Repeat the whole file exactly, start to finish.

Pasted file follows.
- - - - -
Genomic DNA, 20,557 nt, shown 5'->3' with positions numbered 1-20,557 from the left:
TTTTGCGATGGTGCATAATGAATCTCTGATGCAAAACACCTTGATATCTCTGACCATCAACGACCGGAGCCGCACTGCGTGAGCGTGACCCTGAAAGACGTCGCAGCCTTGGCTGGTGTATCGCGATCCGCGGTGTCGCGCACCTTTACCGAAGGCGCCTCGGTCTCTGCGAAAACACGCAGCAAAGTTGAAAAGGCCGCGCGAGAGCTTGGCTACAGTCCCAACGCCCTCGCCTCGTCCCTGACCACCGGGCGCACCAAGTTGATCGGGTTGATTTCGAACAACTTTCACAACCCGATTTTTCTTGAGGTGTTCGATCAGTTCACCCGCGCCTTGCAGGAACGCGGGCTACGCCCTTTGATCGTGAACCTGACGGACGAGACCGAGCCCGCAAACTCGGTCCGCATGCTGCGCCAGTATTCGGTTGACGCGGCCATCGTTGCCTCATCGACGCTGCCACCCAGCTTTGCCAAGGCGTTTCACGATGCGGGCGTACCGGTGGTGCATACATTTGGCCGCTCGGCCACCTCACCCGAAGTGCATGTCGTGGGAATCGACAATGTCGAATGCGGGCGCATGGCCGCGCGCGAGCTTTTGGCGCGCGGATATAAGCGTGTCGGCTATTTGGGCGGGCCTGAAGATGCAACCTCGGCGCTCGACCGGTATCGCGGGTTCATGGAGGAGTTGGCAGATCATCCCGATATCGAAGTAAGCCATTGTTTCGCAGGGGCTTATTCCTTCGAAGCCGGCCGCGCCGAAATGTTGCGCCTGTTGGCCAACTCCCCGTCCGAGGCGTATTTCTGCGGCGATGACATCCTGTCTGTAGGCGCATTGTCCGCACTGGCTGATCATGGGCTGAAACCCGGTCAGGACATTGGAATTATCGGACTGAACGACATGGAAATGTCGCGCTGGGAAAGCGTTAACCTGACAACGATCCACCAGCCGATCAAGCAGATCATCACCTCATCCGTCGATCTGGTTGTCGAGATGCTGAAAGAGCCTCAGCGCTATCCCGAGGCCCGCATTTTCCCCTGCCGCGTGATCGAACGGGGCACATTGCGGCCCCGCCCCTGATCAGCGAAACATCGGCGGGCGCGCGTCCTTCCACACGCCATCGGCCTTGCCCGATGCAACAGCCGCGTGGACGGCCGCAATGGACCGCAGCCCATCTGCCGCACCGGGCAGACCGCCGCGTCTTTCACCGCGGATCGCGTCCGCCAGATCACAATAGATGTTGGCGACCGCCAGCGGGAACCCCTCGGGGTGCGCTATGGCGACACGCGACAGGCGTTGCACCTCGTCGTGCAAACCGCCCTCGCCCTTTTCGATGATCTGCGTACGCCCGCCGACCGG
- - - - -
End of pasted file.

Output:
Genomic DNA, 20,557 nt, shown 5'->3' with positions numbered 1-20,557 from the left:
TTTTGCGATGGTGCATAATGAATCTCTGATGCAAAACACCTTGATATCTCTGACCATCAACGACCGGAGCCGCACTGCGTGAGCGTGACCCTGAAAGACGTCGCAGCCTTGGCTGGTGTATCGCGATCCGCGGTGTCGCGCACCTTTACCGAAGGCGCCTCGGTCTCTGCGAAAACACGCAGCAAAGTTGAAAAGGCCGCGCGAGAGCTTGGCTACAGTCCCAACGCCCTCGCCTCGTCCCTGACCACCGGGCGCACCAAGTTGATCGGGTTGATTTCGAACAACTTTCACAACCCGATTTTTCTTGAGGTGTTCGATCAGTTCACCCGCGCCTTGCAGGAACGCGGGCTACGCCCTTTGATCGTGAACCTGACGGACGAGACCGAGCCCGCAAACTCGGTCCGCATGCTGCGCCAGTATTCGGTTGACGCGGCCATCGTTGCCTCATCGACGCTGCCACCCAGCTTTGCCAAGGCGTTTCACGATGCGGGCGTACCGGTGGTGCATACATTTGGCCGCTCGGCCACCTCACCCGAAGTGCATGTCGTGGGAATCGACAATGTCGAATGCGGGCGCATGGCCGCGCGCGAGCTTTTGGCGCGCGGATATAAGCGTGTCGGCTATTTGGGCGGGCCTGAAGATGCAACCTCGGCGCTCGACCGGTATCGCGGGTTCATGGAGGAGTTGGCAGATCATCCCGATATCGAAGTAAGCCATTGTTTCGCAGGGGCTTATTCCTTCGAAGCCGGCCGCGCCGAAATGTTGCGCCTGTTGGCCAACTCCCCGTCCGAGGCGTATTTCTGCGGCGATGACATCCTGTCTGTAGGCGCATTGTCCGCACTGGCTGATCATGGGCTGAAACCCGGTCAGGACATTGGAATTATCGGACTGAACGACATGGAAATGTCGCGCTGGGAAAGCGTTAACCTGACAACGATCCACCAGCCGATCAAGCAGATCATCACCTCATCCGTCGATCTGGTTGTCGAGATGCTGAAAGAGCCTCAGCGCTATCCCGAGGCCCGCATTTTCCCCTGCCGCGTGATCGAACGGGGCACATTGCGGCCCCGCCCCTGATCAGCGAAACATCGGCGGGCGCGCGTCCTTCCACACGCCATCGGCCTTGCCCGATGCAACAGCCGCGTGGACGGCCGCAATGGACCGCAGCCCATCTGCCGCACCGGGCAGACCGCCGCGTCTTTCACCGCGGATCGCGTCCGCCAGATCACAATAGATGTTGGCGACCGCCAGCGGGAACCCCTCGGGGTGCGCTATGGCGACACGCGACAGGCGTTGCACCTCGTCGTGCAAACCGCCCTCGCCCTTTTCGATGATCTGCGTACGCCCGCCGACCGG